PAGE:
Following the 10th anniversary of the Pringle judgment, the European Stability Mechanism (ESM) hosted a legal conference devoted to 10 years of litigation involving the ESM. Our partner Carri Ginter gave a presentation at the conference where he discussed the processes that took place in Estonia in 2012.
The conclusions included the fact that the constitutional courts and applicants seem to be more active where there are large sums involved. Also, because of legal needs, those most pro the European project had to rely heavily on ESM being an international treaty and not European Union law. Ginter stated that he European Stability Mechanism is alive and serves its vital role in our economy.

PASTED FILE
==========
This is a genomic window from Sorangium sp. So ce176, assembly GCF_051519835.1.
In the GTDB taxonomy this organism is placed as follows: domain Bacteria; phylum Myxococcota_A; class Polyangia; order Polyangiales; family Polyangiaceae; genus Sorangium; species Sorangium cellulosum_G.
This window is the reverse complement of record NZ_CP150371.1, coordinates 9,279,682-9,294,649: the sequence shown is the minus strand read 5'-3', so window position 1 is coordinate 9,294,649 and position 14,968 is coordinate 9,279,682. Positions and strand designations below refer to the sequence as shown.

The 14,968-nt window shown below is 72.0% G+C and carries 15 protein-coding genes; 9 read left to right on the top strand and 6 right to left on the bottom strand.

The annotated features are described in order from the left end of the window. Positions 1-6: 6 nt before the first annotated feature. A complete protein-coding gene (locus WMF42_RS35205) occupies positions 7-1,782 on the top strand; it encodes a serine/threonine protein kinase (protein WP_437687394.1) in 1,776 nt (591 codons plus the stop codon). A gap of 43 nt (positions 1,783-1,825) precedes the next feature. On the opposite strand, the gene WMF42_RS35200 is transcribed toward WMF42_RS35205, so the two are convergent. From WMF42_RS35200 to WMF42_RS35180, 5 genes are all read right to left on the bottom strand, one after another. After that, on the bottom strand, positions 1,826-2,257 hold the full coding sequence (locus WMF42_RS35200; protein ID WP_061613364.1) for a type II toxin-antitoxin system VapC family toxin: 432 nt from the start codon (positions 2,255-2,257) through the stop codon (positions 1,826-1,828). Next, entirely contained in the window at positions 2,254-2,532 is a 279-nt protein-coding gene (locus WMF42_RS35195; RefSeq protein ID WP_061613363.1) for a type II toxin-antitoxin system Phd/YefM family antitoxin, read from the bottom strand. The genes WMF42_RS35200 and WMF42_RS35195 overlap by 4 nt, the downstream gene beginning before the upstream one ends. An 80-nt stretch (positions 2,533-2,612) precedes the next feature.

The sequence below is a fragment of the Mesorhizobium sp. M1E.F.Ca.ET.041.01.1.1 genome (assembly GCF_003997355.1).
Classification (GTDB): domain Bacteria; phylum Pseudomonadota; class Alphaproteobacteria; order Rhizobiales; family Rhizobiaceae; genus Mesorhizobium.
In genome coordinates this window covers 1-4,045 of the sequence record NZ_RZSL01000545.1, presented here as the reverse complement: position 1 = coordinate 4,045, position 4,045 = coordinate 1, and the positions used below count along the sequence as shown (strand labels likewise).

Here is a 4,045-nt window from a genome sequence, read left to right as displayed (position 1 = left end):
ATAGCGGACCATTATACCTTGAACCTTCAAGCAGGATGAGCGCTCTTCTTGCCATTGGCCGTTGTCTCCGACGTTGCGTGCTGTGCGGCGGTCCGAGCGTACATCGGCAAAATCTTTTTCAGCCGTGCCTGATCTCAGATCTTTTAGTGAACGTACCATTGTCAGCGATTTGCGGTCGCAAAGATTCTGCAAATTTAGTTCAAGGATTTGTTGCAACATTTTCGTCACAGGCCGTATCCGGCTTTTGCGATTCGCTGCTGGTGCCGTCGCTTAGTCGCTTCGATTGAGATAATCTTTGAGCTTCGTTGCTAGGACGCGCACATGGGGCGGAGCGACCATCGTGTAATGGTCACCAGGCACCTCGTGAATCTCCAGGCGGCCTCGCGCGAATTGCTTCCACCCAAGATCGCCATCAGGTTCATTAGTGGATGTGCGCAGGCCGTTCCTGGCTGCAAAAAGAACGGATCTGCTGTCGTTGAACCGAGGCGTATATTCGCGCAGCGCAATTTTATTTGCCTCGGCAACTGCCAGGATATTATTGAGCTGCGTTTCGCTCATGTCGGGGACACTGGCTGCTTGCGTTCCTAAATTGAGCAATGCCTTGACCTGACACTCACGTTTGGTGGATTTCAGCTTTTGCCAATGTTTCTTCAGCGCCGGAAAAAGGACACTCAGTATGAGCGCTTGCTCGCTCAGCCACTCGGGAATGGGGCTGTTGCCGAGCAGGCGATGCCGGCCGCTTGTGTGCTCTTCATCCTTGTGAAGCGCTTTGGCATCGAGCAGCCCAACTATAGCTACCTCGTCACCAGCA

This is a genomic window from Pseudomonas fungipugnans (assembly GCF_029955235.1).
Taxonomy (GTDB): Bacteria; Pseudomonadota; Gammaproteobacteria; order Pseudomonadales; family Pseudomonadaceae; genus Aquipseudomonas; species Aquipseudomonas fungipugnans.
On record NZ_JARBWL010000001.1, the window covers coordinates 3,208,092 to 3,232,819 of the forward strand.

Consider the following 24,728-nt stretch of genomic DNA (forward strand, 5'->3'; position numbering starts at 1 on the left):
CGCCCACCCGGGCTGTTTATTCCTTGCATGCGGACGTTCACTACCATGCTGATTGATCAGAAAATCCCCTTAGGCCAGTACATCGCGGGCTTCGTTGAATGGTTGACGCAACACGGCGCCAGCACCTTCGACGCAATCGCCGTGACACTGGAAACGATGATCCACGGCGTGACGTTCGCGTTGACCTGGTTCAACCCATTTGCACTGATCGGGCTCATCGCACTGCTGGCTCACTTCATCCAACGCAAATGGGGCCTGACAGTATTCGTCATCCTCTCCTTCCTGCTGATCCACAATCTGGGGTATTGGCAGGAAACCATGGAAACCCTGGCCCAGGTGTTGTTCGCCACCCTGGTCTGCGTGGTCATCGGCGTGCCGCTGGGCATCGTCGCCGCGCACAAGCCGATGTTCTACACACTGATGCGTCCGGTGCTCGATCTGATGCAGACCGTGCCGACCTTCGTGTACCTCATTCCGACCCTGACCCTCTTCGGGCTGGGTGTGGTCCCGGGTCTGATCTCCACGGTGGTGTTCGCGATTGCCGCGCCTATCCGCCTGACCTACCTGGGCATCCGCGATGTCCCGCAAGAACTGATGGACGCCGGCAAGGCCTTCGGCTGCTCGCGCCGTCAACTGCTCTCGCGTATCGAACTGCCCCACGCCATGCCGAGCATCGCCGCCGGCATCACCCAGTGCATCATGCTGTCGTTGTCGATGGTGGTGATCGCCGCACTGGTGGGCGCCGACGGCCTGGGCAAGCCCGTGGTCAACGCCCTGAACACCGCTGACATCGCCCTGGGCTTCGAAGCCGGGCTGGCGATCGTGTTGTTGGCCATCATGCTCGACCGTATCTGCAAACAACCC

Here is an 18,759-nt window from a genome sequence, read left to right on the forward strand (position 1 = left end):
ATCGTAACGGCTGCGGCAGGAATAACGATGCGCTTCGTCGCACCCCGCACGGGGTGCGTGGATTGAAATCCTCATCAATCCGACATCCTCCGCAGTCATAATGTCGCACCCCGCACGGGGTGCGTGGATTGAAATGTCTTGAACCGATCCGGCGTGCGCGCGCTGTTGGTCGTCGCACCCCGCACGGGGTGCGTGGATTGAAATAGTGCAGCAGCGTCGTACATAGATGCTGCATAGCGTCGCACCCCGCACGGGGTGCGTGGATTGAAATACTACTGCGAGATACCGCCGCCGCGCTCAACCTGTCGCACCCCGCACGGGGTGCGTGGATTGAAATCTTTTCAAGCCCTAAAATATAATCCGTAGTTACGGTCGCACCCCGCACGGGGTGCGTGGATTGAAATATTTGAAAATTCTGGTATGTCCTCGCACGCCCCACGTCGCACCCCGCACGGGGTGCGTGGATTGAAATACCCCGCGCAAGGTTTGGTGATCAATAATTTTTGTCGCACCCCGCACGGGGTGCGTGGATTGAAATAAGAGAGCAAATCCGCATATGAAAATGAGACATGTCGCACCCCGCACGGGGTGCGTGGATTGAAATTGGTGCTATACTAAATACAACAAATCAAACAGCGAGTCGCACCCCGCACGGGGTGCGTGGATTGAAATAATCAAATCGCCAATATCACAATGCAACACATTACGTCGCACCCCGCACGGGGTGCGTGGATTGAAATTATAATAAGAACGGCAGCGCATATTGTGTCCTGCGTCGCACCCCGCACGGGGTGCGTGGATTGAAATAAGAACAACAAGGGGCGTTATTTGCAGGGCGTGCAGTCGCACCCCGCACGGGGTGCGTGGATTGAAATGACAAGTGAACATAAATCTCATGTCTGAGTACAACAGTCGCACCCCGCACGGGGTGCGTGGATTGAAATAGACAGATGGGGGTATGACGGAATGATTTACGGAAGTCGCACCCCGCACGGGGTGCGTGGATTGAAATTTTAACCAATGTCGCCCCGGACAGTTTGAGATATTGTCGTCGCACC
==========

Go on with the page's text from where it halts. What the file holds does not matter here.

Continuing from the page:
Key takeaways from the presentation
- Estonians are very pro-Europe. The challenge to the emergency voting system was not an anti-Europe move, but driven by fear. What if we actually have to make a payment of 1,3BEUR with seven days’ warning? It is a significant part of our GDP.
- In the future, we should consider moving back to the Union voting model instead of giving the six largest Member States the right to launch the emergency procedure. Since it is a European project and not a banking one, it deserves to be more in line with “United in Diversity”, which serves as a motto for the European Union.
- The protection of the budgetary autonomy of the national parliaments is of central value to democracy.